Circuit secures bootstrap operation under light load

-May 12, 2011

Circuit secures bootstrap operation under light load figure 2A previous Design Idea highlights a potential issue of a bootstrap IC under light-load or prechargedload operation (Reference 1). The circuit in Figure 1, with the additional circuit in the green box, fixes the problem of a voltage dip in the bus-voltage signal. The waveforms in Figure 2 demonstrate how this problem takes place in buck converter IC1B when its output voltage, VBUS, dips below the regulation point at a fixed rate under no load. By inspecting the other traces in Figure 2, you can conclude that the dip of VBUS occurs when the bootstrap voltage falls below its threshold of 8.66V (Trace 3), causing the buck converter’s switching action to cease. This situation intensifies when the bus voltage approaches the input voltage.

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Design Ideas
During freewheeling operation of DCM (discontinuous-conduction mode), the output signal (Figure 3, Trace 4) tends to settle at the bus voltage after inductor L1 completely discharges. This action prevents bootstrap capacitor CBS from charging, which eventually causes the bootstrap voltage in Figure 2 to fall below 8.66V. Hence, the buck converter stops switching.

Circuit secures bootstrap operation under light load figure 3The circuit in Figure 1’s green box aims to solve the problem. It starts by tapping the input signal to the bootstrap’s high-side driver to generate an inverted and delayed short pulse to control Q2. Upon activation, Q2 forces the output signal momentarily low, which provides an opportunity for CBS to charge. R8, R9, R10, R11, and C9 set the turn-on period of Q2. This period must not exceed the dead time of the PWM (pulse-width-modulated) signal. If Q2’s turn-on time is too long, the converter’s efficiency will degrade, or the CBS might not sufficiently charge. Inadequate charging of Q2 involves multiple component values and operating parameters, such as Q2’s turn-on time, and you might have to empirically tune the delay time to accommodate for these effects. The values in Figure 1 produce a Q2-turn-on time of 1 μsec and delay time of 450 nsec in a 70-kHz switching frequency.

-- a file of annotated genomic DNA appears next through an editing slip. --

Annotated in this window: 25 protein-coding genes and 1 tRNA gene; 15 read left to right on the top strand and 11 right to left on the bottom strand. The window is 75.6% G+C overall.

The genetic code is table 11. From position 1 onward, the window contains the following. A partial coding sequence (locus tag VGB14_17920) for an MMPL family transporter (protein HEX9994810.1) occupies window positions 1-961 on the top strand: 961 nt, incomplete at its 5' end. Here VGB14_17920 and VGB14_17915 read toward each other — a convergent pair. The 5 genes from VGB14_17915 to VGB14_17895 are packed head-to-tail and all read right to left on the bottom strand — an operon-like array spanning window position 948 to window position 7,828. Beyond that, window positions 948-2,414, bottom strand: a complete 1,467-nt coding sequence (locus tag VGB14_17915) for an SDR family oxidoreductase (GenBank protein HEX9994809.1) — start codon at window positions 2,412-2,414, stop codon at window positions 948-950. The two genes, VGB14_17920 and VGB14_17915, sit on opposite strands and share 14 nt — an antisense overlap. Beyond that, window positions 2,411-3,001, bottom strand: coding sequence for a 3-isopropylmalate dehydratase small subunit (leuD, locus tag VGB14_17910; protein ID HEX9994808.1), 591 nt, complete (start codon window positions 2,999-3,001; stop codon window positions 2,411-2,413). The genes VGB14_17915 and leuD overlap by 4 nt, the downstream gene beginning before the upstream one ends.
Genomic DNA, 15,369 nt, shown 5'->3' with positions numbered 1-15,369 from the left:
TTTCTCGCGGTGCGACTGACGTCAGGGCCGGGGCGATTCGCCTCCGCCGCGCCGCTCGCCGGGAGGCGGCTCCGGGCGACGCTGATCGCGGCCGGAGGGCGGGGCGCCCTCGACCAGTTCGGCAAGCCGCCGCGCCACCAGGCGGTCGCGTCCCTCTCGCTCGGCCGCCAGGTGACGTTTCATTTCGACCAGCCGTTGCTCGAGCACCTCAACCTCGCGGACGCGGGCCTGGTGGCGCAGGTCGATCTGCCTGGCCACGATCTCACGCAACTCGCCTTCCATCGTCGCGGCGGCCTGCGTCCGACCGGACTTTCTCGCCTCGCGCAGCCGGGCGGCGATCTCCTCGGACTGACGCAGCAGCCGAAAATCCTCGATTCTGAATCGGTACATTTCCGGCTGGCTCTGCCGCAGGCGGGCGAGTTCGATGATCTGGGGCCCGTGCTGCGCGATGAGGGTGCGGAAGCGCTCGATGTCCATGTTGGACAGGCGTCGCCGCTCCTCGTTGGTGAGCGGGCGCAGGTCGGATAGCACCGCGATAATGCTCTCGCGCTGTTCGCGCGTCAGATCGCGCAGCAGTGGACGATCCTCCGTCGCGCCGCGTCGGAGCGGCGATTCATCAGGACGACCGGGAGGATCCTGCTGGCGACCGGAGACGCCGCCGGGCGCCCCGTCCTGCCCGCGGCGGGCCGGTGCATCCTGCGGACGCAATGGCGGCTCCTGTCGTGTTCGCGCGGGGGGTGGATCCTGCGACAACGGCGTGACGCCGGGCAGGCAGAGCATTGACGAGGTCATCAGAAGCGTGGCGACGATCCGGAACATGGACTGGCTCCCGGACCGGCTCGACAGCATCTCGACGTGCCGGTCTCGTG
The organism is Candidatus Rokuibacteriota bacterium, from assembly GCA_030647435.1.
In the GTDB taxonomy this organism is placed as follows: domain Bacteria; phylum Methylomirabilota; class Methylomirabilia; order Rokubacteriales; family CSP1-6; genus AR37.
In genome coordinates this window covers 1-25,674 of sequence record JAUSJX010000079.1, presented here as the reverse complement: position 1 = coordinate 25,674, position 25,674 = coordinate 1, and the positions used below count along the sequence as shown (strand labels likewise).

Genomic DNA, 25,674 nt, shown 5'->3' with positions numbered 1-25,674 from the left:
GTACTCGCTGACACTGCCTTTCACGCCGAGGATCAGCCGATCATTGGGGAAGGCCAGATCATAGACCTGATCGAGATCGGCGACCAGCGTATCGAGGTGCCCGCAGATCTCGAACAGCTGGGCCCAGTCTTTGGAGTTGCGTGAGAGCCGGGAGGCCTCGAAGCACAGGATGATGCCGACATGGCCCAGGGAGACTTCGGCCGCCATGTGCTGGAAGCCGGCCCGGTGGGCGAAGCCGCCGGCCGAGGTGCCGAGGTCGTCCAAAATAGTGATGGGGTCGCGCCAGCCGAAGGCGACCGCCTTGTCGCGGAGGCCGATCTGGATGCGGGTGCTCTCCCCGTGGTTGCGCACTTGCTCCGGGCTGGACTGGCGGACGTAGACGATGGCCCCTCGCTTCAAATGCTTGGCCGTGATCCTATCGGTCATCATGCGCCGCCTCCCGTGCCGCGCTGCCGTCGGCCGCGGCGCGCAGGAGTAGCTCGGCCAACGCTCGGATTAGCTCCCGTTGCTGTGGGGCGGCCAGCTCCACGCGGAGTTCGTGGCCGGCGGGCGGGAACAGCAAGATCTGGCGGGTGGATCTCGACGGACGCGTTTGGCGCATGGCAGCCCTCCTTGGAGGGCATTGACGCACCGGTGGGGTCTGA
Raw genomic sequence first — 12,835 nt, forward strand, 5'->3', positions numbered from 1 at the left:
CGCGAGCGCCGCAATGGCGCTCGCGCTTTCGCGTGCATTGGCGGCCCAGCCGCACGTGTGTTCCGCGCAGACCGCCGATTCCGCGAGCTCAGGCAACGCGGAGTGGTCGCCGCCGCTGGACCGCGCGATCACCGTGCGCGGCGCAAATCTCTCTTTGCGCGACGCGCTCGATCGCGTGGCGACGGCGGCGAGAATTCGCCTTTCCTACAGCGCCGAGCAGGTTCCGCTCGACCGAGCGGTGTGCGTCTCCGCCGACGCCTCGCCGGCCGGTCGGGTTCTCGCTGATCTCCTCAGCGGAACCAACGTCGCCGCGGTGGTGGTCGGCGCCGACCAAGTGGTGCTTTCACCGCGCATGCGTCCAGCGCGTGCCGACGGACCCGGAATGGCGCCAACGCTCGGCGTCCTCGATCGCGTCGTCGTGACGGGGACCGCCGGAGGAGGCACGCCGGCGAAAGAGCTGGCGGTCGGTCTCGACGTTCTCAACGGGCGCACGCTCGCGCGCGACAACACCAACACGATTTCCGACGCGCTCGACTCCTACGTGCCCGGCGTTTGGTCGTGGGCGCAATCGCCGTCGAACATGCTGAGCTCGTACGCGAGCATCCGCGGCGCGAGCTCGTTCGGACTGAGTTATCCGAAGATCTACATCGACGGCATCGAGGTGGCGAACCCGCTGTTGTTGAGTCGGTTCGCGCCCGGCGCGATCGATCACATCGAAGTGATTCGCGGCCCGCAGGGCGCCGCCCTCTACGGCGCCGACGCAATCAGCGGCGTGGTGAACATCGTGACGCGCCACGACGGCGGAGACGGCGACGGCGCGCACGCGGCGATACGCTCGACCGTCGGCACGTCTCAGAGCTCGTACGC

Circuit secures bootstrap operation under light load figure 4The Q5 network is optional. It lets you disable operation of Q2 when it is not necessary by linking the P_on/off signal to an open collector, Q6. The low section of IC1A drives Q2. You must experimentally select the value of R6. A resistance value that is too low induces larger current spikes upon activation of Q2. On the other hand, a resistance value that is too high causes CBS to insufficiently charge.

Resistor R7 and capacitor C8 control the delay time between the falling edge of the input signal to the bootstrap’s high-side driver and the rising edge of IC1A’s LVG (low-voltage) pulse. Figure 4 displays the waveform of the same converter after the inclusion of the additional circuit. In this case, VBUS (Trace 1) remains stable and the output signal from the buck regulator switches continuously, lacking the gaps with switching that the waveforms of Figure 2 show.



Reference
  1. Larson, Justin, and Frank Kolanko, “Buck regulator handles light loads,” EDN, Sept 9, 2010, pg 48.

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